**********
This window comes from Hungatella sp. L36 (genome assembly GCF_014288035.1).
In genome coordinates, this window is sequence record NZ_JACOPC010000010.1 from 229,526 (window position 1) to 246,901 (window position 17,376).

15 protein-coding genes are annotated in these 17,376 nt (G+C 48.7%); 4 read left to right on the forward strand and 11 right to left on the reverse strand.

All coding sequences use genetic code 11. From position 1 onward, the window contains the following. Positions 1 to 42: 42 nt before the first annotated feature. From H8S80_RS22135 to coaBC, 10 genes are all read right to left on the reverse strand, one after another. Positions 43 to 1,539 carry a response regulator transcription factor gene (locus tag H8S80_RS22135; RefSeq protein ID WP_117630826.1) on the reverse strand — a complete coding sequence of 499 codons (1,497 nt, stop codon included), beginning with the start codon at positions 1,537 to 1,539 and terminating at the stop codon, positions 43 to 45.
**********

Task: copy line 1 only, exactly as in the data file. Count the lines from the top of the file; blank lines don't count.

This window comes from Hungatella sp. L36 (genome assembly GCF_014288035.1).